The vampires in this visually have faces that seem to have influenced those of Buffy with their ridges and sharp teeth. These vampires however all apparently have superpowers, fly about randomly, have super strength (except when it is inconvenient). I get that the title is a Peter Pan reference, but it never stops looking terrible when they rip the roofs off cars and suck people into the air like they are a tornado. The camera flies about crazily all movie and there’s lots of quick cuts for an ’80s movie. I thought I watched older movies to avoid this stuff. When Schumacher isn’t sending the camera hurtling through space, he’s using countless melodramatic crossfades that had aged extremely terribly.
The acting is pretty awful all around (the mullets and long flowing hair are incredibly distracting), but the two Coreys get the most of my attention. Haim spends much of the film yelling while Feldman growls in an odd guttural tone. I’m pretty sure Barnard Hughes as the grandfather is supposed to be the wacky comic relief, but I find his schtick tiring. Michael as a half-vampire makes the one in The Velvet Vampire look intelligent in her ability to avoid sun. The soundtrack is filled with bad hair metal and other terrible music from the era, music chosen that is often way too on point for the scene.
I won’t say the film is all bad though. Nanook the dog is great and deserves all of the treats. Also, the bathtub kill was awesome and gory and came out of nowhere in terms of quality. Kiefer isn’t a does a solid enough job as the baddie replaying his Stand by Me character. The film does improve somewhat towards the end once it moves away from being a ridiculous horror comedy to being a less ridiculous horror movie, but by that point it was far too little too late. It embodies all the worst excesses of the era and pulls little from what worked.
Bonus Episode #30 – A – 1980s: Society (1989)
Directed by Brian Yuzna
Finished in 1989 and receiving a successful European premiere then, Society did not receive a US release until 1992. For our sake, we’re counting it here. I went into this one with some preconceived notions about what kind of film it was going to turn into (ones that the film’s own opening credits play into), and that is not the ideal way of viewing this film.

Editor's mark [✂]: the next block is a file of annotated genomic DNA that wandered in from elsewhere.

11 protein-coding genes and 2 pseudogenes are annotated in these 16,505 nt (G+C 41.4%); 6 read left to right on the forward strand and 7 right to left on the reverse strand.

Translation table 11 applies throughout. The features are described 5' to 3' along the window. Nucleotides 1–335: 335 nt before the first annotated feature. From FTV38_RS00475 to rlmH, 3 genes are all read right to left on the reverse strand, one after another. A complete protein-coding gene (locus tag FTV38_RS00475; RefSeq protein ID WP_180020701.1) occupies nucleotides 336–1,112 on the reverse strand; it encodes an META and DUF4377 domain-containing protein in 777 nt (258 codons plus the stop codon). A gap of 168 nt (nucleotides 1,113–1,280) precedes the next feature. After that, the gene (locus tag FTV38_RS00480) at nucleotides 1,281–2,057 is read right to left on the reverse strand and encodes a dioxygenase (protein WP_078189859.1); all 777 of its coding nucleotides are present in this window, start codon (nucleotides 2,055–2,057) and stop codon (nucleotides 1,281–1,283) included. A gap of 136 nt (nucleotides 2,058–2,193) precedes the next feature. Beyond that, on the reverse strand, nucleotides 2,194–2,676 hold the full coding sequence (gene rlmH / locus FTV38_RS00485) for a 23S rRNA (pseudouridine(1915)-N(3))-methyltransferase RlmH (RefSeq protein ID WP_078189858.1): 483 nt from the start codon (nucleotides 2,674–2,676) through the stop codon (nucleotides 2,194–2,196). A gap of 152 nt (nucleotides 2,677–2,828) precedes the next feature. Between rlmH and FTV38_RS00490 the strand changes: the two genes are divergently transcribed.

Bill is a bemulleted high schooler who has nightmares and is constantly afraid, hallucinating things such as worms in the food he bites into, the food appearing as creepy crawlies, or something shifting under the skin of a person’s back. He’s a popular athlete, with a girlfriend, and even running for student body president in a race he’s sure to win. Yet he feels alienated from his family since he doesn’t think he looks like them and that they don’t approve of him or his friends. To be fair to him, unlike his other insecurities, that one is obvious from the start.
He seems to get some confirmation that something is off though in the form of David Blanchard, his sister’s ex who keeps harassing her and sneaking into her room. He even bugs the sister to reveal that her “coming out party” involves something far more than just a simple society get together. Blanchard’s attempts to convince Bill take a while to stick but they start to drive him even more paranoid with all the talk about the secrets regarding the society around there, all while he is tempted by another woman who is apparently bad news.
The movie is Far from subtle with its message as it has to go out of its way to state each bit of subtext as a one liner (subtext is for cowards). It’s a film that can’t wait to get to the end and its unique selling point and it left to fill time until it gets there. There’s a good idea for a movie here in the basic story especially if it had embrace the ’70s era paranoia thrillers or the high school age issues. The film does none of that and when its satire fails for being too underwritten and overexplained at the same time, that leaves only the big finale which isn’t big enough to save it.
Next up: Karyn Kusama’s The Invitation